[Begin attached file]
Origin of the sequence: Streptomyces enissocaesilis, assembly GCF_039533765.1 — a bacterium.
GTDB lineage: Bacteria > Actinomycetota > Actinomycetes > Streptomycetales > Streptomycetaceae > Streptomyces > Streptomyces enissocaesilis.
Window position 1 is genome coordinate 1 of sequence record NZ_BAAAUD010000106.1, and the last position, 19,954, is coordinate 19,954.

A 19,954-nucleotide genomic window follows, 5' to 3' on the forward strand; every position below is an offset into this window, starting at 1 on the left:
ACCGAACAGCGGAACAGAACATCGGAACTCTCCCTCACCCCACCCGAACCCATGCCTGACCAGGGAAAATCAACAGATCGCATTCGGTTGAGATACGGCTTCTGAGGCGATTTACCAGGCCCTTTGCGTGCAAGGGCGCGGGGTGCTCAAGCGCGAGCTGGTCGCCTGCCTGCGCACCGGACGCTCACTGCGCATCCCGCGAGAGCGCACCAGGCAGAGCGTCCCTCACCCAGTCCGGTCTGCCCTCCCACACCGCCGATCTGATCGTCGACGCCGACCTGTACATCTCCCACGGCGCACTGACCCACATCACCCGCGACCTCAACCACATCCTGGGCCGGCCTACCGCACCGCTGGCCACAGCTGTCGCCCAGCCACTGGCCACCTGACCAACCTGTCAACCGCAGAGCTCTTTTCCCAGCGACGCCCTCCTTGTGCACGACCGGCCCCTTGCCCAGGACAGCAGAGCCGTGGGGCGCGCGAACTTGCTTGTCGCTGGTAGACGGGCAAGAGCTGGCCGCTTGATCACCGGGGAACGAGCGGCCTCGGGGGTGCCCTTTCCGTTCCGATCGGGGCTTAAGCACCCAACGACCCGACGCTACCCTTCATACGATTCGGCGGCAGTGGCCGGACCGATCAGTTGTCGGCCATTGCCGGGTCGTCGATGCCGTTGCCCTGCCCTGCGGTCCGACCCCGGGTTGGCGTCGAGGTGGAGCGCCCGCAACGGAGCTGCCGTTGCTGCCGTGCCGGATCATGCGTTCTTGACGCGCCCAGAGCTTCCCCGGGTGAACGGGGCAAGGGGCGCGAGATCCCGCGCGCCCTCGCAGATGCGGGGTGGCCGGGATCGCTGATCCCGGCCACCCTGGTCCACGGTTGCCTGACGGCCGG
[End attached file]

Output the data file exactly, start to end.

Origin of the sequence: Streptomyces enissocaesilis, assembly GCF_039533765.1 — a bacterium.
GTDB lineage: Bacteria > Actinomycetota > Actinomycetes > Streptomycetales > Streptomycetaceae > Streptomyces > Streptomyces enissocaesilis.
Window position 1 is genome coordinate 1 of sequence record NZ_BAAAUD010000106.1, and the last position, 19,954, is coordinate 19,954.

A 19,954-nucleotide genomic window follows, 5' to 3' on the forward strand; every position below is an offset into this window, starting at 1 on the left:
ACCGAACAGCGGAACAGAACATCGGAACTCTCCCTCACCCCACCCGAACCCATGCCTGACCAGGGAAAATCAACAGATCGCATTCGGTTGAGATACGGCTTCTGAGGCGATTTACCAGGCCCTTTGCGTGCAAGGGCGCGGGGTGCTCAAGCGCGAGCTGGTCGCCTGCCTGCGCACCGGACGCTCACTGCGCATCCCGCGAGAGCGCACCAGGCAGAGCGTCCCTCACCCAGTCCGGTCTGCCCTCCCACACCGCCGATCTGATCGTCGACGCCGACCTGTACATCTCCCACGGCGCACTGACCCACATCACCCGCGACCTCAACCACATCCTGGGCCGGCCTACCGCACCGCTGGCCACAGCTGTCGCCCAGCCACTGGCCACCTGACCAACCTGTCAACCGCAGAGCTCTTTTCCCAGCGACGCCCTCCTTGTGCACGACCGGCCCCTTGCCCAGGACAGCAGAGCCGTGGGGCGCGCGAACTTGCTTGTCGCTGGTAGACGGGCAAGAGCTGGCCGCTTGATCACCGGGGAACGAGCGGCCTCGGGGGTGCCCTTTCCGTTCCGATCGGGGCTTAAGCACCCAACGACCCGACGCTACCCTTCATACGATTCGGCGGCAGTGGCCGGACCGATCAGTTGTCGGCCATTGCCGGGTCGTCGATGCCGTTGCCCTGCCCTGCGGTCCGACCCCGGGTTGGCGTCGAGGTGGAGCGCCCGCAACGGAGCTGCCGTTGCTGCCGTGCCGGATCATGCGTTCTTGACGCGCCCAGAGCTTCCCCGGGTGAACGGGGCAAGGGGCGCGAGATCCCGCGCGCCCTCGCAGATGCGGGGTGGCCGGGATCGCTGATCCCGGCCACCCTGGTCCACGGTTGCCTGACGGCCGG